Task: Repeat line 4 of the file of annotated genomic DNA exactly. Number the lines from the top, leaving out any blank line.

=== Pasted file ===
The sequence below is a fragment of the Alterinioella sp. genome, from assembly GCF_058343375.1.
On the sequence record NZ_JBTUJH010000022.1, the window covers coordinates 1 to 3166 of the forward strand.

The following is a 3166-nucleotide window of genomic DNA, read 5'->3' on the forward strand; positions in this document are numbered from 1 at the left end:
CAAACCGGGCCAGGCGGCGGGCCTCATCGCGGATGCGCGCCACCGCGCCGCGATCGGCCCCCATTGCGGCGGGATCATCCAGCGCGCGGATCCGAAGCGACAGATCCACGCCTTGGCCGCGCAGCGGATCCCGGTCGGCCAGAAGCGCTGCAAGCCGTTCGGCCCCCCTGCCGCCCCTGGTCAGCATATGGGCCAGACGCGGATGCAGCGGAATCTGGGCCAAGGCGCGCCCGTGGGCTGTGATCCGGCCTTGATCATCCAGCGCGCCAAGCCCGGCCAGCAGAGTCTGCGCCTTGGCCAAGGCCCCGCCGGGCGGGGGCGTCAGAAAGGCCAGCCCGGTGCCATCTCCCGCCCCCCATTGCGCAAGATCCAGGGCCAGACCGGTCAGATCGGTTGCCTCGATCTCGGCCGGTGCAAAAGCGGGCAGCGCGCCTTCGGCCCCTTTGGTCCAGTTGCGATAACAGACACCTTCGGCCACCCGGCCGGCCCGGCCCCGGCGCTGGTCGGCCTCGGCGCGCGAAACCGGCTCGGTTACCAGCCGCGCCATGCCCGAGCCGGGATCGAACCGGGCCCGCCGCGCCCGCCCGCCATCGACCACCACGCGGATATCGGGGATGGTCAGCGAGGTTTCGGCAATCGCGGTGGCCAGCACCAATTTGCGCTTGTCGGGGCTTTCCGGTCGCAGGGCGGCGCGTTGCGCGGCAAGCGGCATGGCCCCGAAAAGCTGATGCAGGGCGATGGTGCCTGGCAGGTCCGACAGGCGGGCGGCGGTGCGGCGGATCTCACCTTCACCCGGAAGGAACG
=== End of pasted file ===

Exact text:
CAAACCGGGCCAGGCGGCGGGCCTCATCGCGGATGCGCGCCACCGCGCCGCGATCGGCCCCCATTGCGGCGGGATCATCCAGCGCGCGGATCCGAAGCGACAGATCCACGCCTTGGCCGCGCAGCGGATCCCGGTCGGCCAGAAGCGCTGCAAGCCGTTCGGCCCCCCTGCCGCCCCTGGTCAGCATATGGGCCAGACGCGGATGCAGCGGAATCTGGGCCAAGGCGCGCCCGTGGGCTGTGATCCGGCCTTGATCATCCAGCGCGCCAAGCCCGGCCAGCAGAGTCTGCGCCTTGGCCAAGGCCCCGCCGGGCGGGGGCGTCAGAAAGGCCAGCCCGGTGCCATCTCCCGCCCCCCATTGCGCAAGATCCAGGGCCAGACCGGTCAGATCGGTTGCCTCGATCTCGGCCGGTGCAAAAGCGGGCAGCGCGCCTTCGGCCCCTTTGGTCCAGTTGCGATAACAGACACCTTCGGCCACCCGGCCGGCCCGGCCCCGGCGCTGGTCGGCCTCGGCGCGCGAAACCGGCTCGGTTACCAGCCGCGCCATGCCCGAGCCGGGATCGAACCGGGCCCGCCGCGCCCGCCCGCCATCGACCACCACGCGGATATCGGGGATGGTCAGCGAGGTTTCGGCAATCGCGGTGGCCAGCACCAATTTGCGCTTGTCGGGGCTTTCCGGTCGCAGGGCGGCGCGTTGCGCGGCAAGCGGCATGGCCCCGAAAAGCTGATGCAGGGCGATGGTGCCTGGCAGGTCCGACAGGCGGGCGGCGGTGCGGCGGATCTCACCTTCACCCGGAAGGAACG